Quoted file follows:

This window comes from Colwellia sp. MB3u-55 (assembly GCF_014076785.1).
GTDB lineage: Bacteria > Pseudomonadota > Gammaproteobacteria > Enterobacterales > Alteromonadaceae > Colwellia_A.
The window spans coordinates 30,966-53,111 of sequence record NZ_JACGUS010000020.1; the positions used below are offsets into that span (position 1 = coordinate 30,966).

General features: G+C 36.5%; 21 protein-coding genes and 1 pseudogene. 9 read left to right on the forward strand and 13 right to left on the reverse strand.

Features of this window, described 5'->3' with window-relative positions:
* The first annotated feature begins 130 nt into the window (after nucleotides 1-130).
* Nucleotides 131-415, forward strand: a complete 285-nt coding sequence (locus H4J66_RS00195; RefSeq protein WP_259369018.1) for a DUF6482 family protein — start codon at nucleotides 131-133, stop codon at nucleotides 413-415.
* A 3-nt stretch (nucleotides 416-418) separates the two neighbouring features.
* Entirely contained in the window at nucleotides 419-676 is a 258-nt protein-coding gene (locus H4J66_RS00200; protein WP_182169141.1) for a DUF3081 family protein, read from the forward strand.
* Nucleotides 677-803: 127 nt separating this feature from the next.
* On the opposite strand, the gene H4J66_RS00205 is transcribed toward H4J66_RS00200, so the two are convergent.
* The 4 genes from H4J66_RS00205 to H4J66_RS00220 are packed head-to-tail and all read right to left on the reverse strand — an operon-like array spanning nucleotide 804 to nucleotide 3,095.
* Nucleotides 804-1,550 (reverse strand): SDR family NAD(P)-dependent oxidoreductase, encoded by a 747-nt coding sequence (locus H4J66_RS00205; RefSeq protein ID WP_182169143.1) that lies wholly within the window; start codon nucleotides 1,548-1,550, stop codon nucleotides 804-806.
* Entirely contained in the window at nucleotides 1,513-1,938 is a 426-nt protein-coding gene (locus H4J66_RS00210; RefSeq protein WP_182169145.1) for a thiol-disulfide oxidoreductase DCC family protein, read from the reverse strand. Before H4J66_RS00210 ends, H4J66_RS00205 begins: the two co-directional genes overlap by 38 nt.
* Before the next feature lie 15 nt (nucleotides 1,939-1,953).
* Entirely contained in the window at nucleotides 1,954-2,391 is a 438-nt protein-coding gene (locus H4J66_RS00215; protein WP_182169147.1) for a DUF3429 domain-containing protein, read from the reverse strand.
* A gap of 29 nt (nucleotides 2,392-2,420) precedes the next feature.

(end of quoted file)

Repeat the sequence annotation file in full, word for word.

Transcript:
This window comes from Colwellia sp. MB3u-55 (assembly GCF_014076785.1).
GTDB lineage: Bacteria > Pseudomonadota > Gammaproteobacteria > Enterobacterales > Alteromonadaceae > Colwellia_A.
The window spans coordinates 30,966-53,111 of sequence record NZ_JACGUS010000020.1; the positions used below are offsets into that span (position 1 = coordinate 30,966).

General features: G+C 36.5%; 21 protein-coding genes and 1 pseudogene. 9 read left to right on the forward strand and 13 right to left on the reverse strand.

Features of this window, described 5'->3' with window-relative positions:
* The first annotated feature begins 130 nt into the window (after nucleotides 1-130).
* Nucleotides 131-415, forward strand: a complete 285-nt coding sequence (locus H4J66_RS00195; RefSeq protein WP_259369018.1) for a DUF6482 family protein — start codon at nucleotides 131-133, stop codon at nucleotides 413-415.
* A 3-nt stretch (nucleotides 416-418) separates the two neighbouring features.
* Entirely contained in the window at nucleotides 419-676 is a 258-nt protein-coding gene (locus H4J66_RS00200; protein WP_182169141.1) for a DUF3081 family protein, read from the forward strand.
* Nucleotides 677-803: 127 nt separating this feature from the next.
* On the opposite strand, the gene H4J66_RS00205 is transcribed toward H4J66_RS00200, so the two are convergent.
* The 4 genes from H4J66_RS00205 to H4J66_RS00220 are packed head-to-tail and all read right to left on the reverse strand — an operon-like array spanning nucleotide 804 to nucleotide 3,095.
* Nucleotides 804-1,550 (reverse strand): SDR family NAD(P)-dependent oxidoreductase, encoded by a 747-nt coding sequence (locus H4J66_RS00205; RefSeq protein ID WP_182169143.1) that lies wholly within the window; start codon nucleotides 1,548-1,550, stop codon nucleotides 804-806.
* Entirely contained in the window at nucleotides 1,513-1,938 is a 426-nt protein-coding gene (locus H4J66_RS00210; RefSeq protein WP_182169145.1) for a thiol-disulfide oxidoreductase DCC family protein, read from the reverse strand. Before H4J66_RS00210 ends, H4J66_RS00205 begins: the two co-directional genes overlap by 38 nt.
* Before the next feature lie 15 nt (nucleotides 1,939-1,953).
* Entirely contained in the window at nucleotides 1,954-2,391 is a 438-nt protein-coding gene (locus H4J66_RS00215; protein WP_182169147.1) for a DUF3429 domain-containing protein, read from the reverse strand.
* A gap of 29 nt (nucleotides 2,392-2,420) precedes the next feature.